Soc Study Guide 12 13 15

Soc Study Guide 12 13 15 - Study Guide - Exam 4 Chapters...

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Study Guide - Exam 4 Terms: Myths about motherhood Mead’s theory of the social self: - George Herbert Mead saw the self as the basis of humanity that develops not out of biological urges but as a result of social interaction - The infant is a tabula rasa (Latin for blank state), with no inborn predisposition to behave in any particular way. - Stage 1 : Imitation (roughly birth to 2) – the infant doesn’t distinguish between self and others. He/she learns by mimicking significant others (primarily parents, but also siblings, teachers, and peers) - Stage 2 : Play (roughly 2 to 6) – as children begin to use language & continue to interact with significant others they distinguish “self” & “other”. The child learns social norms, especially that he/she is expected to behave in certain ways. The child also begins to understand other roles in “let’s pretend” and other kinds of play - Stage 3 : Games (roughly 6 & older) – as children grow older & interact with a wider range of people, they learn to respond to and fulfill social roles. They learn to play multiple roles & to participate in organized activities (the “generalized other”) Piaget’s Cognitive Development Theory - Jean Piaget was interested in the growing child’s efforts to understand his or her world, to learn how to adapt to that world, and to develop an independent identity - In the 4 major developmental stages, Piaget traced the acquisition of such abilities as differentiating oneself from the external world, learning to use language & symbols, understanding the perspective of another person, & learning to think & reason in abstract terms about the past, the present, & the future - Sensorimotor Stage (birth to 2) – the child develops a physical understanding of her/his environment through touching, seeing, hearing, & moving around. The child learns the concept of object permanence (object exists when it isn’t there) - Preoperational Stage (2 to 7) – children learn to use symbols (ex: learn to represent a car with a block, moving the block around). They learned to use language to express increasingly complex ideas. However, they still have difficulty seeing things from another person’s point of view - Concrete Operational Stage (8 to 12) – Children learn to discern cause & effect: they can anticipate possible consequences of an action without having to try it out. They begin to understand the views of others. They also understand that quantities remain the same even when their shape or form changes - Formal Operational Stage (8 to 12) – Children can reason using abstract concepts. They can understand future consequences & evaluate the probable outcomes of several alternatives. They can evaluate their own thoughts & consider major Erickson’s Psychosocial Development - Erik Erikson is one of the few theorists whose explanation of human development encompassed the entire lifespan rather than just childhood &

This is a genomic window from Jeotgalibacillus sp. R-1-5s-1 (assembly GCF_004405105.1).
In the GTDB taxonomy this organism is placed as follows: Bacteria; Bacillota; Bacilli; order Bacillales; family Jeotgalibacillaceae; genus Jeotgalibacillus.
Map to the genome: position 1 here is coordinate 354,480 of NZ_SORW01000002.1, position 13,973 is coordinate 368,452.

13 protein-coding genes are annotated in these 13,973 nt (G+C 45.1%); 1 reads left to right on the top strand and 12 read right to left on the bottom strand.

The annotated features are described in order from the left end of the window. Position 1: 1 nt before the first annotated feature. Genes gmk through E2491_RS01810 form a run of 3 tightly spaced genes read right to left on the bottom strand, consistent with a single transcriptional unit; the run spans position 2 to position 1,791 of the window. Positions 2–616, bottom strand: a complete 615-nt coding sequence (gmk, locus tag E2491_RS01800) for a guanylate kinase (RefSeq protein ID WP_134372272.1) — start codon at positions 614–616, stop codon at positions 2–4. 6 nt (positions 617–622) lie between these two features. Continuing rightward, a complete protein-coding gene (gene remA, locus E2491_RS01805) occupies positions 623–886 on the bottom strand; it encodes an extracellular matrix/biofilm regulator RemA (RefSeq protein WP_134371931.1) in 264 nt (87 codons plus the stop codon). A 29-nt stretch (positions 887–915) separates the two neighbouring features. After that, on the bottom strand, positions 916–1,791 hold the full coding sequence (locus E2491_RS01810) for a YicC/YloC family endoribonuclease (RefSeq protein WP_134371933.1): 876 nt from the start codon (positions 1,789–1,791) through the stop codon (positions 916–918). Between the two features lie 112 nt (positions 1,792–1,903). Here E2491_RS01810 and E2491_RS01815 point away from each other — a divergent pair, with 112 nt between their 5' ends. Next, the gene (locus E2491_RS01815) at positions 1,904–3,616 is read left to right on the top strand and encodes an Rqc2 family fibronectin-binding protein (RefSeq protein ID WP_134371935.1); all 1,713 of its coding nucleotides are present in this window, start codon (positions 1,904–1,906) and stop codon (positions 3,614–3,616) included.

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adolescence. In each of the 8 stages, the developing person faces a specific
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This note was uploaded on 07/23/2010 for the course SOCY 103 taught by Professor Ban during the Winter '09 term at CofC.

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Soc Study Guide 12 13 15 - Study Guide - Exam 4 Chapters...

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